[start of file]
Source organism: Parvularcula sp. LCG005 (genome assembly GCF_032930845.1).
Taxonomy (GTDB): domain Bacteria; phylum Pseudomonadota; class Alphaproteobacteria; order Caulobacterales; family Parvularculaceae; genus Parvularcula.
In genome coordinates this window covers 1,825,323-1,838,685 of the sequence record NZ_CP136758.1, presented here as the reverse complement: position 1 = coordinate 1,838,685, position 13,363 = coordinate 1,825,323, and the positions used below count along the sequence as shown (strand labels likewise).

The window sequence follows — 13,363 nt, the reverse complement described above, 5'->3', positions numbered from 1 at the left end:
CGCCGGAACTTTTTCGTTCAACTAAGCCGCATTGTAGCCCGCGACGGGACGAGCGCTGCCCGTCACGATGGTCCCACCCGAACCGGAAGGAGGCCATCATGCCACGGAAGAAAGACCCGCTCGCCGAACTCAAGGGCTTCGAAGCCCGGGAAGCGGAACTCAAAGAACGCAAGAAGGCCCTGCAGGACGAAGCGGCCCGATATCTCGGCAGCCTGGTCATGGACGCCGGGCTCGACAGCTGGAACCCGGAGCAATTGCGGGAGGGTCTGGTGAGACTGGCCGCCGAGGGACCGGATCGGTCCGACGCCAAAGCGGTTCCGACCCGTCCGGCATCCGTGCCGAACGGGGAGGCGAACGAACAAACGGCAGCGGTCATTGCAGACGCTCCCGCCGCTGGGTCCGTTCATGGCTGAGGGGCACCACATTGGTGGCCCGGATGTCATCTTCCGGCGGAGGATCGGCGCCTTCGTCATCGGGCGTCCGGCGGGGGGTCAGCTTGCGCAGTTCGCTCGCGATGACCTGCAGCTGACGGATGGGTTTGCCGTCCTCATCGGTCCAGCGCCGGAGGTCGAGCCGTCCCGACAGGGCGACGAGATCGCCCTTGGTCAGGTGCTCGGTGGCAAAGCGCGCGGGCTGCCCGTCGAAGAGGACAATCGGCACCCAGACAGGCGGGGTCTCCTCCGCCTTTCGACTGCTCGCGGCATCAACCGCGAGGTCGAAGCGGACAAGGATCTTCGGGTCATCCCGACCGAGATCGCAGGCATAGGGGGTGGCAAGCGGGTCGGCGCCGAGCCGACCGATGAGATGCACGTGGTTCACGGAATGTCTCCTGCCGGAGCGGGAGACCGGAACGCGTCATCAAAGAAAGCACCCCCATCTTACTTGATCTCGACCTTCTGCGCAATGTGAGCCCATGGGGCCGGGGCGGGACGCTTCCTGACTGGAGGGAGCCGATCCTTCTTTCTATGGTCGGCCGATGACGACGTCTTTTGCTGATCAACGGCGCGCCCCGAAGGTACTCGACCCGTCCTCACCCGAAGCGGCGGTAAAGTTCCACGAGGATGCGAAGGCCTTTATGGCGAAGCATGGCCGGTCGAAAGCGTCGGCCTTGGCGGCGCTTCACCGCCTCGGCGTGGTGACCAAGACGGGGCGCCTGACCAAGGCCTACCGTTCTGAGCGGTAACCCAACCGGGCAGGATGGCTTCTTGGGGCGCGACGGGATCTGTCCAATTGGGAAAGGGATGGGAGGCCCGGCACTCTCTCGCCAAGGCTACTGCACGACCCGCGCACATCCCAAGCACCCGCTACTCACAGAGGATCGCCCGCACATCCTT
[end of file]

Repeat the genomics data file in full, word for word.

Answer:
Source organism: Parvularcula sp. LCG005 (genome assembly GCF_032930845.1).
Taxonomy (GTDB): domain Bacteria; phylum Pseudomonadota; class Alphaproteobacteria; order Caulobacterales; family Parvularculaceae; genus Parvularcula.
In genome coordinates this window covers 1,825,323-1,838,685 of the sequence record NZ_CP136758.1, presented here as the reverse complement: position 1 = coordinate 1,838,685, position 13,363 = coordinate 1,825,323, and the positions used below count along the sequence as shown (strand labels likewise).

The window sequence follows — 13,363 nt, the reverse complement described above, 5'->3', positions numbered from 1 at the left end:
CGCCGGAACTTTTTCGTTCAACTAAGCCGCATTGTAGCCCGCGACGGGACGAGCGCTGCCCGTCACGATGGTCCCACCCGAACCGGAAGGAGGCCATCATGCCACGGAAGAAAGACCCGCTCGCCGAACTCAAGGGCTTCGAAGCCCGGGAAGCGGAACTCAAAGAACGCAAGAAGGCCCTGCAGGACGAAGCGGCCCGATATCTCGGCAGCCTGGTCATGGACGCCGGGCTCGACAGCTGGAACCCGGAGCAATTGCGGGAGGGTCTGGTGAGACTGGCCGCCGAGGGACCGGATCGGTCCGACGCCAAAGCGGTTCCGACCCGTCCGGCATCCGTGCCGAACGGGGAGGCGAACGAACAAACGGCAGCGGTCATTGCAGACGCTCCCGCCGCTGGGTCCGTTCATGGCTGAGGGGCACCACATTGGTGGCCCGGATGTCATCTTCCGGCGGAGGATCGGCGCCTTCGTCATCGGGCGTCCGGCGGGGGGTCAGCTTGCGCAGTTCGCTCGCGATGACCTGCAGCTGACGGATGGGTTTGCCGTCCTCATCGGTCCAGCGCCGGAGGTCGAGCCGTCCCGACAGGGCGACGAGATCGCCCTTGGTCAGGTGCTCGGTGGCAAAGCGCGCGGGCTGCCCGTCGAAGAGGACAATCGGCACCCAGACAGGCGGGGTCTCCTCCGCCTTTCGACTGCTCGCGGCATCAACCGCGAGGTCGAAGCGGACAAGGATCTTCGGGTCATCCCGACCGAGATCGCAGGCATAGGGGGTGGCAAGCGGGTCGGCGCCGAGCCGACCGATGAGATGCACGTGGTTCACGGAATGTCTCCTGCCGGAGCGGGAGACCGGAACGCGTCATCAAAGAAAGCACCCCCATCTTACTTGATCTCGACCTTCTGCGCAATGTGAGCCCATGGGGCCGGGGCGGGACGCTTCCTGACTGGAGGGAGCCGATCCTTCTTTCTATGGTCGGCCGATGACGACGTCTTTTGCTGATCAACGGCGCGCCCCGAAGGTACTCGACCCGTCCTCACCCGAAGCGGCGGTAAAGTTCCACGAGGATGCGAAGGCCTTTATGGCGAAGCATGGCCGGTCGAAAGCGTCGGCCTTGGCGGCGCTTCACCGCCTCGGCGTGGTGACCAAGACGGGGCGCCTGACCAAGGCCTACCGTTCTGAGCGGTAACCCAACCGGGCAGGATGGCTTCTTGGGGCGCGACGGGATCTGTCCAATTGGGAAAGGGATGGGAGGCCCGGCACTCTCTCGCCAAGGCTACTGCACGACCCGCGCACATCCCAAGCACCCGCTACTCACAGAGGATCGCCCGCACATCCTT